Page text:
Modern specialized baby swaddles are designed to make it easier to swaddle a baby than with traditional square blanket. They are typically fabric blankets in a triangle, 'T' or 'Y' shape, with 'wings' that fold around the baby's torso or down over the baby's shoulders and around underneath the infant. Some of these products employ Velcro patches or other fasteners. Some parents prefer a specialized device because of the relative ease of use, and many parents prefer a large square receiving blanket or wrap because they can get a tighter and custom fit and the baby will not outgrow the blanket.
To avoid hip dysplasia risk, the swaddle should be done in such a way that the baby is able to move his or her legs freely at the hip. This is more easily done with a large blanket that can keep the arms in place while allowing the legs flexibility, all while allowing for proper hip development.
By the time the baby is learning to roll over, often around 4–5 months, parents and caregivers should transition the baby from swaddling to a less restrictive covering for sleep. If the baby can roll over, then it is important for the baby to have use of its hands and arms to adjust his or her head position after rolling over.
The traditional swaddling uses flat strings for babies to be tied; care is needed not to tie them too hard or blood flow would be restricted.
Swaddling is still practiced worldwide. In some countries, swaddling is the standard treatment of babies. In Turkey, for instance, 93.1% of all babies become swaddled in the traditional way. According to the Human Relations Area Files (HRAF), 39% of all documented contemporary non-industrialized cultures show swaddling practices; further 19% use other methods of movement restriction for infants. Some authors assume that the popularity of swaddling is growing in the U.S., Great Britain and the Netherlands. A British sample showed up 19.4% of the babies are swaddled at night. In Germany, swaddling is not used as routine care measure and experiences relatively little acceptance, as the missing mentioning of this practice in the standard work on regulatory disturbances of Papusek shows.
Swaddling as a medical intervention with a clearly limited indication range is used in the care practices of premature babies or crybabies with brain-organically provable damage. Also swaddling is used for reducing pain in such care actions as collecting blood at the heel. The swaddling of these premature babies (very low birth weight infants) takes place only very loosely. It is meant to hold the weak arms at the body and make certain movements possible. This "swaddling" is something completely different from traditional swaddling in the stretched position.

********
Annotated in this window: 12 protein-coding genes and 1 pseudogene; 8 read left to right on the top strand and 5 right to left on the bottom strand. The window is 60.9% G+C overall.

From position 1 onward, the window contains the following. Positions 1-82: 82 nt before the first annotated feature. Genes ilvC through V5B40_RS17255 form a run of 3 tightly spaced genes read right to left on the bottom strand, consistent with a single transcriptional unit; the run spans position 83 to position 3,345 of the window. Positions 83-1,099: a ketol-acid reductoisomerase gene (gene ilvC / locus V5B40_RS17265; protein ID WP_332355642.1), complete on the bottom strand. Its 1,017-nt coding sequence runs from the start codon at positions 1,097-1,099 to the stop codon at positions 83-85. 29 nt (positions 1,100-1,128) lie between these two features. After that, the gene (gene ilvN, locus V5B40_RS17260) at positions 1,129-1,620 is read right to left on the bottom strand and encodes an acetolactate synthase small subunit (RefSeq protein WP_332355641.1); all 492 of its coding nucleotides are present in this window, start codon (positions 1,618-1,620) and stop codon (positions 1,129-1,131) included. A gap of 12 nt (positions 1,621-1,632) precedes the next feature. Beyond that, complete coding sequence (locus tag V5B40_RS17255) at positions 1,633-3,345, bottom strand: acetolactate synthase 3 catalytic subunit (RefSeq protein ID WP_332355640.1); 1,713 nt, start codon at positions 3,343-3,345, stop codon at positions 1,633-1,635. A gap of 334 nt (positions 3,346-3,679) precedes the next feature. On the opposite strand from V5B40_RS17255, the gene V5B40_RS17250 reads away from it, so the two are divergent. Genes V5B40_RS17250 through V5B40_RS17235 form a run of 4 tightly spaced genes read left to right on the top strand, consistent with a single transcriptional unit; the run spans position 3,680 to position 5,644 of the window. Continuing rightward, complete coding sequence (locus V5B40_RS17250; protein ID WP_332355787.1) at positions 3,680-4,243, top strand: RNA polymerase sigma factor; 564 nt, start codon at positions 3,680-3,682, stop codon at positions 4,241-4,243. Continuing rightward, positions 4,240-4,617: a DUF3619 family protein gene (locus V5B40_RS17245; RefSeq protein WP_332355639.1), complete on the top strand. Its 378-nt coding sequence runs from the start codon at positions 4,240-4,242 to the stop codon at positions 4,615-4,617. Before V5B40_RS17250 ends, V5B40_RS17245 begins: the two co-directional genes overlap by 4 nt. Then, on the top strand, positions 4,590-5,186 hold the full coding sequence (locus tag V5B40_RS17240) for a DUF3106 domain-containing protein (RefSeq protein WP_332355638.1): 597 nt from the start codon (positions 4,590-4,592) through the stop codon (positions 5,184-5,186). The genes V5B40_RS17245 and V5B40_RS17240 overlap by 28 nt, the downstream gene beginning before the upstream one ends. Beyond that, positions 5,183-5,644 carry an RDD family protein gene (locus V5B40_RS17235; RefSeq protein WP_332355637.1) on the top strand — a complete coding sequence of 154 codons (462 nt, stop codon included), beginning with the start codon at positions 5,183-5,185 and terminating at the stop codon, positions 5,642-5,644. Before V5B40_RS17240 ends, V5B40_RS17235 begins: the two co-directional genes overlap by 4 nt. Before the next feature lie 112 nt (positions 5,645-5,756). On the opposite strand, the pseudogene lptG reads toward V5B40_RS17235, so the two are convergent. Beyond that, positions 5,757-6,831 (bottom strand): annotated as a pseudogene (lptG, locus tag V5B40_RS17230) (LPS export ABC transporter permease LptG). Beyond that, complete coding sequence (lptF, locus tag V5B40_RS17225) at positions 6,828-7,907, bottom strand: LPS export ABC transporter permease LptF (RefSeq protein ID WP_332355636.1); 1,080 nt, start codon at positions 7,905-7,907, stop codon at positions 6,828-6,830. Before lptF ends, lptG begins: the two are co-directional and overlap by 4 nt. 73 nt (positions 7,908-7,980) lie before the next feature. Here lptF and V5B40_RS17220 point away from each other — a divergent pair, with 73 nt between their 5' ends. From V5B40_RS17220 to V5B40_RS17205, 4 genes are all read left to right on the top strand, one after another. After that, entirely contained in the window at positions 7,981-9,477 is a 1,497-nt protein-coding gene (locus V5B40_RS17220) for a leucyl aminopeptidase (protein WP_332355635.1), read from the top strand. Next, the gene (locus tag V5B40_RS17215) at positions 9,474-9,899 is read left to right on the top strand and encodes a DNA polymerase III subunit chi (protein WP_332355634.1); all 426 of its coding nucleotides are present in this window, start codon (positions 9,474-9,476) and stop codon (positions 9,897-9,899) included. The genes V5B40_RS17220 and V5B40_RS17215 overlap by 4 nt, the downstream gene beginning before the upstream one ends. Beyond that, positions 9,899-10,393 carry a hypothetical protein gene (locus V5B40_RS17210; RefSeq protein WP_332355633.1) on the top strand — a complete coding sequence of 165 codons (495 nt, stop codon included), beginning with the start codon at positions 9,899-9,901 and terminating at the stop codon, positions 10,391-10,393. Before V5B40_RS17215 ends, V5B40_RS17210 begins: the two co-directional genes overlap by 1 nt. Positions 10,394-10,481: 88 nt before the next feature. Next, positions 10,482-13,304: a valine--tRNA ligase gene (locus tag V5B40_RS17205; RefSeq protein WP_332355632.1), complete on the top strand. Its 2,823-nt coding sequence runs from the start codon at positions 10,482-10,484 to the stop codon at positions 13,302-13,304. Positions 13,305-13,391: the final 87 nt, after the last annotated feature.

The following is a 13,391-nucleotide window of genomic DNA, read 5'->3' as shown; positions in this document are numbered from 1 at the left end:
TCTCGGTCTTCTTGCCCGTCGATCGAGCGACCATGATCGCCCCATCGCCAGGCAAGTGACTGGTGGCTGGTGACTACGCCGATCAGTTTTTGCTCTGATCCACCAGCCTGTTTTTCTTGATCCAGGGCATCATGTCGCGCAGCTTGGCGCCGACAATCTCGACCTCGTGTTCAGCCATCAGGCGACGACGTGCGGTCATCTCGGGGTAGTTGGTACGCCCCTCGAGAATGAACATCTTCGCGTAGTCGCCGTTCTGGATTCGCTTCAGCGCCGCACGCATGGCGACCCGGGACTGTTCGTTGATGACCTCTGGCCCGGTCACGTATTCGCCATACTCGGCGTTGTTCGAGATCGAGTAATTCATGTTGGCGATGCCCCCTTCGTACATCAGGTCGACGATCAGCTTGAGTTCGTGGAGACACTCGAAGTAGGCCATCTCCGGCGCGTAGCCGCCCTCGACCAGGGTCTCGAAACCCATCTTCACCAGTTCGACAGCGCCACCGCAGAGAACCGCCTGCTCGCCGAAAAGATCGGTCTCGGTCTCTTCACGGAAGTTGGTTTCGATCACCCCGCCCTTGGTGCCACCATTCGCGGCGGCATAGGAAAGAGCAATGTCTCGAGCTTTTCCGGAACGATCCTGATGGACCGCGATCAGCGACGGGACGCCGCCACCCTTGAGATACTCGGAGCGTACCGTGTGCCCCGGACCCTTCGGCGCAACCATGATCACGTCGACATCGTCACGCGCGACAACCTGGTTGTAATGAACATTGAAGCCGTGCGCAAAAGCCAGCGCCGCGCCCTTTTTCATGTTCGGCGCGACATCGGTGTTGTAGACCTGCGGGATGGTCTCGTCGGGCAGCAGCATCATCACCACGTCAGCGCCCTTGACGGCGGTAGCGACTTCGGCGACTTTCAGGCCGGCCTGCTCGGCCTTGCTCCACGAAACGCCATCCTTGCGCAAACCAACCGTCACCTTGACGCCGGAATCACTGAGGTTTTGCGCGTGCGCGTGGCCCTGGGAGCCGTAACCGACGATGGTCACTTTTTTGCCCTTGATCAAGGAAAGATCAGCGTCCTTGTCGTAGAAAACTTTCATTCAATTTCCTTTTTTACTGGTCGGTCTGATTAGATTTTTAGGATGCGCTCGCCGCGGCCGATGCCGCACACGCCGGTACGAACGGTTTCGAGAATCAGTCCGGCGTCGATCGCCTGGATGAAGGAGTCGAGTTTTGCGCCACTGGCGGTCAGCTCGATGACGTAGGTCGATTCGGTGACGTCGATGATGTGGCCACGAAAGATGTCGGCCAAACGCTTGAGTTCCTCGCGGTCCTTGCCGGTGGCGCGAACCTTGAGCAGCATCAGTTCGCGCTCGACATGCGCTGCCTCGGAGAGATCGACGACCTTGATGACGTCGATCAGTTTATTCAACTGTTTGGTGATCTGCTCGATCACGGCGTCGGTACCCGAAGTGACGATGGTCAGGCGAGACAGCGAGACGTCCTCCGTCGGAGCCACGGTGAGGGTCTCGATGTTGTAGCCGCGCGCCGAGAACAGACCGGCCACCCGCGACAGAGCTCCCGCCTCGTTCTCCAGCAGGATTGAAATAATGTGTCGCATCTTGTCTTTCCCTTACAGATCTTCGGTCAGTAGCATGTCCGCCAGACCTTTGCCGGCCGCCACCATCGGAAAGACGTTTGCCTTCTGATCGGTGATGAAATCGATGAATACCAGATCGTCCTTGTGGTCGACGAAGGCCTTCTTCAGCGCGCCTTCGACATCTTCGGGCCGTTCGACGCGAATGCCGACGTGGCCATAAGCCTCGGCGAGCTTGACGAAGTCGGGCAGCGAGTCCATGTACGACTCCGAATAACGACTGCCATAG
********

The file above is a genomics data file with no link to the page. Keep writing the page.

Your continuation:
Modern medical studies of swaddling use a form that is considerably shorter and less severe than the historical forms. The classical study by Lipton et al. of 1965 dealt with a modern swaddling form. The researchers described the two main effects of tightly wrapping babies: they are motorically calm and sleep much. These effects are detected by means of various psycho-physiological parameters, such as heart rate, sleep duration and duration of crying. The research group around the Dutch biologist van Sleuwen in 2007 confirms this picture in their latest meta-analysis of medical studies on swaddling and its effects.
However, severe restrictions on the scope of these studies should be kept in mind, because most of the positive effects mentioned by van Sleuwen et al. are not related to normally developed newborns, but to impaired babies, namely premature babies and babies with detectable organic brain damage.
Swaddling enhances the REM sleep (active sleep) and also the whole sleep duration.
The effect of swaddling on the regulatory disturbance excessive crying is not very convincing: By adding the swaddling there is an immediate "calming" effect on children, but after a few days the effect of the introduction of regularity with swaddling is exactly the same as the regularity on its own. In other words: after a few days swaddling is completely unnecessary. It is therefore contraindicated to address the potential risk of swaddling, because the effect is only for a short term available, but after a little while is negligible.
Two studies based on indigenous peoples of the Americas did not show a delay in the onset of walking caused by the restraint of the use of the cradleboard. In other areas of the motor development, clear delays of the development show up even when mild restrictions take place. A Japanese study concluded that the application of the basket cradle (ejiko) leads to a delayed onset of walking. An older Austrian study showed that swaddled Albanian babies showed a delayed ability to crawl and reach things with their hands. This shows the need for further substantial scientific clarifying regarding the impairment of motor skills by swaddling.
The effects of swaddling on the sudden infant death syndrome (SIDS) are unclear. A 2016 review found tentative evidence that swaddling increases risk of SIDS, especially among babies placed on their stomachs or side while sleeping.
Swaddling was supposed to keep babies on their back, in order to prevent SIDS. Swaddling itself is not seen as a protective factor for SIDS. Swaddling may even increase the risk when babies sleep in the prone position; it reduces the risk if they sleep in the supine position. A recent study demonstrated now, that swaddling is apparently a risk factor for SIDS, although the opposite was often previously assumed: Of the babies who died of SIDS, 24% were swaddled; in the control-groups only 6% were swaddled.
Tight swaddling, particularly where the head is covered, reduces the baby's ability to cool its body temperature which can lead to hyperthermia. In one case, a heavily wrapped child died of hyperthermia.
In one study, the risk of developing respiratory infections increased fourfold by swaddling.
A pediatrician found in his sample the flattening of the occipital aspect of the head of babies, who were wrapped tightly and lay in their traditional cradles.
Tight chest wrapping or swaddling has been associated with an increased risk of pneumonia. Traditional tight swaddling simulates a strait jacket and prevents baby from moving their arms to self-settle.
In the most important contemporary study on swaddling practices in maternity wards by Bystrova et al., it is shown that swaddling in the hours after birth is linked with delayed recovery from post-natal weight loss. A positive effect on the recovery is given by direct skin-to-skin contact between mother and baby in the hours after birth. Skin-to-skin contact was shown to reduce the impact of the stress of being born, with babies maintaining their body temperature to a greater degree than those swaddled in a nursery.
An investigation has indicated that maternal behavior develops less under swaddling conditions, and reciprocity within the mother-child dyad is reduced.
^DeMeo, James (2006). Saharasia: The 4000 BCE Origins of Child Abuse, Sex-Repression, Warfare and Social Violence, In the Deserts of the Old World (Revised Second ed.). Natural Energy Works. ISBN978-0-9621855-5-7.
^See Lipton et al (1965), S. 564 mentioning Sofue, T.; Suye, H.; Murakami, T (1957). Anthropological study of Ejiko, Japanese cradle for child. Journal of the anthropological society of Nippon, 66, S. 77-91.
^See Danzinger & Frankl (1934), S. 235; see also Frenken (2011), S. 44 ff.